Figure 10 shows the integrated coordination number, N, from the radial distribution function for the donor–acceptor pair in the range of r ≤ 3.5 Å. As the number of water molecules increases, the coordination of water molecules with atoms in the functional groups in polyamide increases, thus N increases. This trend is consistent with that of the amount of bound water shown in Fig. 9. The water content dependency of the integrated coordination number is remarkable for the carboxyl and amine groups, indicating that water molecules coordinate preferentially around the carboxyl and amine groups as the number of water molecules increases. As the number of water molecules increases, in contrast, the amide–amide coordination number decreases. These results suggest that the amide–amide hydrogen bonds break and those of amide–water form as the number of water molecules increases.

## Conclusions

Toward the rational design of RO membranes, we performed neutron scattering measurements and atomistic MD simulations on polyamide/water systems to study the hydration structure of the functional layer in RO membranes at atomic resolution. From the adsorption isotherm obtained by experiment, the saturated water content of the functional layer was found to be ca. 16 wt.%. Thus, the water contents of the systems were set to be 9, 16, and 26 wt.% for the structural analyses. To separate the scattering contributions related to the polyamide–polyamide, water–water, and polyamide–water interactions, we used the contrast variation method for the neutron scattering, and polyamide/water systems with various deuteration ratios were examined. The experimental and computational structure factors showed good agreement for all the systems examined. This result indicates that the MD calculations well reproduce each interaction in the polyamide/water systems.

The structure of water-rich polyamide/water system obtained from MD calculation showed that the water clusters are well connected to each other, and a relatively large amount of free water, classified by the distance from polyamide, was observed. It is important to control both the channel structure of water and the amount of free water to improve the permeability and selectivity of the RO membrane. The partial radial distribution functions were calculated, and strong interactions were observed between water and the carboxyl groups in polyamide. The water permeability of RO membranes can be expected to improve when carboxyl groups, which strongly interact with water, are introduced. In addition, the amide–amide interaction, which is a major component of the polyamide–polyamide interactions, was found to be equal to or smaller than the polyamide–water interactions and relatively weak in the water-rich system. The production, operation, and washing processes are considered to influence these interactions, and the change in these interactions may affect the mobility of water molecules in the channels. In subsequent work, we will analyze the dynamics of polyamide/water systems by using quasielastic neutron scattering measurements and atomistic MD simulations.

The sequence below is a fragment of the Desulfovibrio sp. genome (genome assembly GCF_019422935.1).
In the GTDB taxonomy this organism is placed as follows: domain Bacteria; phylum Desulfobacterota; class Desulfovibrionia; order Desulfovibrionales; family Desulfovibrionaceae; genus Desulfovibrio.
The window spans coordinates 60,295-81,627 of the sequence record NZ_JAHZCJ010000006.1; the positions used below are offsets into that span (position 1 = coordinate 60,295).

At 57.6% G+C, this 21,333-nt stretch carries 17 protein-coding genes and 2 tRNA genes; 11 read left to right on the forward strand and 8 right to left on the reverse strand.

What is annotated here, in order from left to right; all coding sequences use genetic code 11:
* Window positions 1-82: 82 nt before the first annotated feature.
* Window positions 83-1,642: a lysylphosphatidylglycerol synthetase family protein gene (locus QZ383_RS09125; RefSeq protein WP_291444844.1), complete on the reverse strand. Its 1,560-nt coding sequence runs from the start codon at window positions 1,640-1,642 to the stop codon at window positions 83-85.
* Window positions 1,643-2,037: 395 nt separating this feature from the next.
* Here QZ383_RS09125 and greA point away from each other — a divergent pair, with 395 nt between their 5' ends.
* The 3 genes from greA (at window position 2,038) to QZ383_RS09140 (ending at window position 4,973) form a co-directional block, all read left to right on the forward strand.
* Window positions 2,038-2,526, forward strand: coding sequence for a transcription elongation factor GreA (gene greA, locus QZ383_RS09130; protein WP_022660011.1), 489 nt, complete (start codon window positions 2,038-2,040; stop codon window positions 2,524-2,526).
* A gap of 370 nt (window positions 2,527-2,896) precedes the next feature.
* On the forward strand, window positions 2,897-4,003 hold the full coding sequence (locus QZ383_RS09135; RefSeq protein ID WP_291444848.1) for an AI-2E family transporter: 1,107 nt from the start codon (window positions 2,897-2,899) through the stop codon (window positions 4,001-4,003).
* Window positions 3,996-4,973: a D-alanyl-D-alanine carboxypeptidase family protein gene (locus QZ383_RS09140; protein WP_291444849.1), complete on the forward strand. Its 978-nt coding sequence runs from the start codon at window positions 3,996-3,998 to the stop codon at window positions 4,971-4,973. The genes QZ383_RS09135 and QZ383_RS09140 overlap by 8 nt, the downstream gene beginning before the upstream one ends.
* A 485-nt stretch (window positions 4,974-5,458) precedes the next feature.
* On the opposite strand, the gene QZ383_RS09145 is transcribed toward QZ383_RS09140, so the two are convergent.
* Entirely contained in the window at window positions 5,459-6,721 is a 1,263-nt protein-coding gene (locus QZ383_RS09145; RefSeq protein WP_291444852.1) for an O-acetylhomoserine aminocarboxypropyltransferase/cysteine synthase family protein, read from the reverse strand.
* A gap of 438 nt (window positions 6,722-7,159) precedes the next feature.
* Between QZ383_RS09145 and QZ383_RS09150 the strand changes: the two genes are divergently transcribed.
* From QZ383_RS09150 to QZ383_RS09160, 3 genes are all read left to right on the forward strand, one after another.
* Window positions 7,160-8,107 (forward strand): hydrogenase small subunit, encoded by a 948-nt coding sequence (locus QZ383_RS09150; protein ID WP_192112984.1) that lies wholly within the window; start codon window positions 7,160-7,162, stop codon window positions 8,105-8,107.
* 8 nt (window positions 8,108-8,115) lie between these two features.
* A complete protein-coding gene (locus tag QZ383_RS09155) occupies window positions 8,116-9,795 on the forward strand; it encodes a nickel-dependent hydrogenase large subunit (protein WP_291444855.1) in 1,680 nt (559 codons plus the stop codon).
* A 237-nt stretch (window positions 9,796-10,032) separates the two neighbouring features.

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## Acknowledgements

The authors greatly acknowledge Prof. Osamu Yamamuro (The University of Tokyo), Prof. Kenji Maruyama (Niigata University) and Prof. Toru Ishigaki (Ibaraki University) for the technical advice about the data analysis of neutron scattering. The neutron experiments at the Materials and Life Science Experimental Facility of the J-PARC were performed under the user programs (Proposal No. 2014AM0006, 2014AM0007).

## Author information

### Affiliations

1. #### Advanced Materials Research Laboratories, Toray Industries, Inc., 2-1 Sonoyama 3-chome, Otsu, Shiga, 520-0842, Japan

• Tomonori Kawakami

3. #### Global Environment Research Laboratories, Toray Industries, Inc., 2-1 Sonoyama 3-chome, Otsu, Shiga, 520-0842, Japan

• Harutoki Shimura
•  & Masahiro Kimura

### Conflict of interest

The author declares that they have no competing interests.

### Corresponding author

Correspondence to Harutoki Shimura.